Full Text Available Abstract This review explores the aetiology of temporomandibular disorders and discusses the controversies in variable treatment modalities. Pathologies of the temporomandibular joint (TMJ and its' associated muscles of mastication are jointly termed temporomandibular disorders (TMDs. TMDs present with a variety of symptoms which include pain in the joint and its surrounding area, jaw clicking, limited jaw opening and headaches. It is mainly reported by middle aged females who tend to recognize the symptoms more readily than males and therefore more commonly seek professional help. Several aetiological factors have been acknowledged including local trauma, bruxism, malocclusion, stress and psychiatric illnesses. The Research Diagnostic Criteria of the Temporomandibular Disorders (RDC/TMD is advanced to other criteria as it takes into consideration the socio-psychological status of the patient. Several treatment modalities have been recommended including homecare practices, splint therapy, occlusal adjustment, analgesics and the use of psychotropic medication; as well as surgery, supplementary therapy and cognitive behavioural therapy. Although splint therapy and occlusal adjustment have been extensively used, there is no evidence to suggest that they can be curative; a number of evidence-based trials have concluded that these appliances should not be suggested as part of the routine care. Surgery, except in very rare cases, is discouraged since it is the most invasive alternative; recent studies have shown healthier outcome with cognitive behavioural therapy.

  4. Feedforward and feedback motor control abnormalities implicate cerebellar dysfunctions in autism spectrum disorder.

    Science.gov (United States)

    Mosconi, Matthew W; Mohanty, Suman; Greene, Rachel K; Cook, Edwin H; Vaillancourt, David E; Sweeney, John A

    2015-02-04

    Sensorimotor abnormalities are common in autism spectrum disorder (ASD) and among the earliest manifestations of the disorder. They have been studied far less than the social-communication and cognitive deficits that define ASD, but a mechanistic understanding of sensorimotor abnormalities in ASD may provide key insights into the neural underpinnings of the disorder. In this human study, we examined rapid, precision grip force contractions to determine whether feedforward mechanisms supporting initial motor output before sensory feedback can be processed are disrupted in ASD. Sustained force contractions also were examined to determine whether reactive adjustments to ongoing motor behavior based on visual feedback are altered. Sustained force was studied across multiple force levels and visual gains to assess motor and visuomotor mechanisms, respectively. Primary force contractions of individuals with ASD showed greater peak rate of force increases and large transient overshoots. Individuals with ASD also showed increased sustained force variability that scaled with force level and was more severe when visual gain was highly amplified or highly degraded. When sustaining a constant force level, their reactive adjustments were more periodic than controls, and they showed increased reliance on slower feedback mechanisms. Feedforward and feedback mechanism alterations each were associated with more severe social-communication impairments in ASD. These findings implicate anterior cerebellar circuits involved in feedforward motor control and posterior cerebellar circuits involved in transforming visual feedback into precise motor adjustments in ASD. Copyright © 2015 the authors 0270-6474/15/352015-11$15.00/0.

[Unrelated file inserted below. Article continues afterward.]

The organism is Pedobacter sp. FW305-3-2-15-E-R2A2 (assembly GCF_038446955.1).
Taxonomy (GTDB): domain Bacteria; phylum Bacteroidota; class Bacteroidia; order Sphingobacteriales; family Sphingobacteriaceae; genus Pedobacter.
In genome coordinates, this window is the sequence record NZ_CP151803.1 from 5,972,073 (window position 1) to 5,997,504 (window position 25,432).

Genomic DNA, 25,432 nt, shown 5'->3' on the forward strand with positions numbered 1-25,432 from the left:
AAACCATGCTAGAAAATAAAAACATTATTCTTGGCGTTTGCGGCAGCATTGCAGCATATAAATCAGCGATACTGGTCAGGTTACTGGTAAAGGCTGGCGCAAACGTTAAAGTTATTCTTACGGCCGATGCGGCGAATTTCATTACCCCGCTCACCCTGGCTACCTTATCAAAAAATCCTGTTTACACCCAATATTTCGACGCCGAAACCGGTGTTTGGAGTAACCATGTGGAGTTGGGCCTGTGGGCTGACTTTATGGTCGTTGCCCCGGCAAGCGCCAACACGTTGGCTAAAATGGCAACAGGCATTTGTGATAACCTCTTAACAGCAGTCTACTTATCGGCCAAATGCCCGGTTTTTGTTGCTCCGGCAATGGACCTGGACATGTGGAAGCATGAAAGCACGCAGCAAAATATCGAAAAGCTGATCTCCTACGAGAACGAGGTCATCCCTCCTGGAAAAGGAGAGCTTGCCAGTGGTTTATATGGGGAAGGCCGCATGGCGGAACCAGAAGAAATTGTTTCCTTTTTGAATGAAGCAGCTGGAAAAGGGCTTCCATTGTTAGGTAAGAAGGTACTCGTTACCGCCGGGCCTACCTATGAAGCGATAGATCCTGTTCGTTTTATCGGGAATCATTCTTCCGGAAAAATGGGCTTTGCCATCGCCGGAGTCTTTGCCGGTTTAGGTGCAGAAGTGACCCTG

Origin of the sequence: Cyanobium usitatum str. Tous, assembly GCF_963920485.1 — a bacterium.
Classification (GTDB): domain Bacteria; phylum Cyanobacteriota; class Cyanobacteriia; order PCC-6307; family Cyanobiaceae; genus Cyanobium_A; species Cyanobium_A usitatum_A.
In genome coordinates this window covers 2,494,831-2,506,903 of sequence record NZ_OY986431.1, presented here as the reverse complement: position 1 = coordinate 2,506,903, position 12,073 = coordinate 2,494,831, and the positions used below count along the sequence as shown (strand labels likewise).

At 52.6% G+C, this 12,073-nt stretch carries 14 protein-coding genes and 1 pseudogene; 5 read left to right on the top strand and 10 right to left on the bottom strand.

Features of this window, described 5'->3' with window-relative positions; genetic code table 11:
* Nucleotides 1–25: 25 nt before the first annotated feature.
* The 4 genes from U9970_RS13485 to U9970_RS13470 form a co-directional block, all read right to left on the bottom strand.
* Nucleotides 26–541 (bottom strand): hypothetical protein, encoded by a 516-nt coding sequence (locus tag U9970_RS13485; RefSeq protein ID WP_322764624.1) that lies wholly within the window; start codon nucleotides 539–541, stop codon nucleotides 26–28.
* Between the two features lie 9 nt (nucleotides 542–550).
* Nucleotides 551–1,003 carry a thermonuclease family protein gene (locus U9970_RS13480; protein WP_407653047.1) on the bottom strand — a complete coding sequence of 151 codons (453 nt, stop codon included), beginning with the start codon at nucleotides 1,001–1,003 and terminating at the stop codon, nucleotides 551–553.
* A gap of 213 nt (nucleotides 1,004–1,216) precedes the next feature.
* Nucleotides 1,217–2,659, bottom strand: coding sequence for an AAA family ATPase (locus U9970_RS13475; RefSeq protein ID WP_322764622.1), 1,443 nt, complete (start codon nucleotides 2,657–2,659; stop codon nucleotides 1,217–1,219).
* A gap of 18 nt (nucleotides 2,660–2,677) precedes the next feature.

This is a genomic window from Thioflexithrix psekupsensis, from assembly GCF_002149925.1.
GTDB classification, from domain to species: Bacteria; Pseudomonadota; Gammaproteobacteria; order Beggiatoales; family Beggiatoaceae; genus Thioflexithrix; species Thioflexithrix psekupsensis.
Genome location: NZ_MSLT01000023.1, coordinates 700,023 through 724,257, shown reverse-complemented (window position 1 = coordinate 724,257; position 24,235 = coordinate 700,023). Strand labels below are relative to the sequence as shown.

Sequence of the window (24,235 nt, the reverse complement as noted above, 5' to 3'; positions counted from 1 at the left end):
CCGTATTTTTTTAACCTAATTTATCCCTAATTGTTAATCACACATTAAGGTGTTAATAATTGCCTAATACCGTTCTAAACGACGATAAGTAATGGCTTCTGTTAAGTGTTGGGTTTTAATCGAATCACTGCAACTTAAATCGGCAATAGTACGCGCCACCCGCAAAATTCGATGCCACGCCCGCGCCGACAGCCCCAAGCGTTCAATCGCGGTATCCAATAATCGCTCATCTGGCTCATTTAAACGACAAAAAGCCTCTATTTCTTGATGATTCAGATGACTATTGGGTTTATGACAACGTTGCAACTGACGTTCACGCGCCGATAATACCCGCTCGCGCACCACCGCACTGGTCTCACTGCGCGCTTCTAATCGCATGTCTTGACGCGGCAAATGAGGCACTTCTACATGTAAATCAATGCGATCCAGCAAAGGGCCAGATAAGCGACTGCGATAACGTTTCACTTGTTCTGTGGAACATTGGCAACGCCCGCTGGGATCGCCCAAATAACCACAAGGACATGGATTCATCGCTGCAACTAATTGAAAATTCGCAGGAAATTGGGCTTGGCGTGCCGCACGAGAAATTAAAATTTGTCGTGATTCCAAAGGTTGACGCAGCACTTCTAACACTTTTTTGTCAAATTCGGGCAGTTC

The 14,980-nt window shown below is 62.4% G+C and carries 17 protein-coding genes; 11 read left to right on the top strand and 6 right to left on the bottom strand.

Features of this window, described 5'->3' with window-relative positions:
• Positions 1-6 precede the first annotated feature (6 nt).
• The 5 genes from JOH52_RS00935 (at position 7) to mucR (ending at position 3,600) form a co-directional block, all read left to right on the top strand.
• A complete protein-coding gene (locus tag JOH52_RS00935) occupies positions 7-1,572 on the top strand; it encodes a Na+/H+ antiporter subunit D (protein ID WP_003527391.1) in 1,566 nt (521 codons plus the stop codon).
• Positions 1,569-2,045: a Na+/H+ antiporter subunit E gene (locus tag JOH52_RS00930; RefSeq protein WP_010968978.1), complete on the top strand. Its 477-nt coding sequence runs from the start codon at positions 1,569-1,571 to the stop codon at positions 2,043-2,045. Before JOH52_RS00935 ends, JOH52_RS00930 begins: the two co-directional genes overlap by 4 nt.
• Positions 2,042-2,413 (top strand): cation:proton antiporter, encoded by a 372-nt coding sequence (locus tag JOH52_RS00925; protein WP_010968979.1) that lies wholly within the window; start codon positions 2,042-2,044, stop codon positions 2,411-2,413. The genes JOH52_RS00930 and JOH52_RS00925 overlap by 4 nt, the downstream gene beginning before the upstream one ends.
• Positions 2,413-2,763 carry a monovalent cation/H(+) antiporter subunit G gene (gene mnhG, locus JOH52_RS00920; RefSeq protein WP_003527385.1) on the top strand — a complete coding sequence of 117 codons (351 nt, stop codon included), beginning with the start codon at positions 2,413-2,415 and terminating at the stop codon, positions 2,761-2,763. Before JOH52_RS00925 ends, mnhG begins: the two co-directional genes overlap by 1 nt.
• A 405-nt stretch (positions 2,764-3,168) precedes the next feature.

5. The Broader Autism Phenotype and Its Implications on the Etiology and Treatment of Autism Spectrum Disorders

    Directory of Open Access Journals (Sweden)

    Jennifer Gerdts

    2011-01-01

    Full Text Available The presence of autism-related traits has been well documented in undiagnosed family members of individuals with autism spectrum disorder (ASD. The most common finding is mild impairments in social and communication skills that are similar to those shown by individuals with autism, but exhibited to a lesser degree. Termed the broader autism phenotype (BAP, these traits suggest a genetic liability for autism-related traits in families. Genetic influence in autism is strong, with identical twins showing high concordance for the diagnosis and related traits and approximately 20% of all ASD cases having an identified genetic mechanism. This paper highlights the studies conducted to date regarding the BAP and considers the implications of these findings for the etiology and treatment of ASD.